However, this is not a perfect world and everyone is fallible. There is a good possibility that my partner will be so intent on winning her Queen of Clubs so she can run her Hearts that she will not notice my six of Clubs. Then when I play my three of Clubs on her first Heart, it will look discouraging and she'll lead a Spade. If I discard all my Spades, relying on her seeing my high-low signal, Declarer will win two of the remaining three tricks and only be down one. If I clearly ask for a Spade return I'm sure they will be down two as we will take two of the last three tricks. So I opted for safety, choosing down two and 500 in lieu of risking only getting 200 on the outside chance of getting 800. I knew 500 would be a top and it was. Two other pairs defended 1N for down two but not doubled. So 200 would have tied two others for top. Playing it safe and not succumbing to greed got us a 500 top.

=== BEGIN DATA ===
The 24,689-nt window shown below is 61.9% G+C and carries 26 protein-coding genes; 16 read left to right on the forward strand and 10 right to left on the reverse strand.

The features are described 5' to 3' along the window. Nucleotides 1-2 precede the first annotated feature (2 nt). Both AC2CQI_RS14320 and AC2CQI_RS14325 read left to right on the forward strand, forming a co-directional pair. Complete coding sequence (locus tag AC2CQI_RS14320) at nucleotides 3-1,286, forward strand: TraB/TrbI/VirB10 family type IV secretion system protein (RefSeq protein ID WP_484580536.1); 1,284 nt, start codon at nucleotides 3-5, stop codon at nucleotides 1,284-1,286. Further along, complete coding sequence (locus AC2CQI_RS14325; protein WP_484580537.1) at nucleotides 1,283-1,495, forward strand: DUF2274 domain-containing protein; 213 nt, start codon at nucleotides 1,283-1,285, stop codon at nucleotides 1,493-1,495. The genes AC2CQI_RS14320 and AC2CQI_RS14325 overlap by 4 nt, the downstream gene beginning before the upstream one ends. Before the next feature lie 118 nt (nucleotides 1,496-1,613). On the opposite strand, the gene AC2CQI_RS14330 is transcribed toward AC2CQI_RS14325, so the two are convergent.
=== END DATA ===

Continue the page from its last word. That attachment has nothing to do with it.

The key to the hand is that my partner knows I want to play 1N doubled if at all possible and she passed with a weak six-card heart suit opting to defend with two ways to get in if we can set up her hearts.

Here are the rules for doubling 1N. I want to emphasize that these are my rules alone. You can't play these unless you have a firm understanding with your partner that this is the way you are going to play. Not many others play this besides my partner and me to my knowledge. But I get more high boards defending 1N doubled than on any other contract.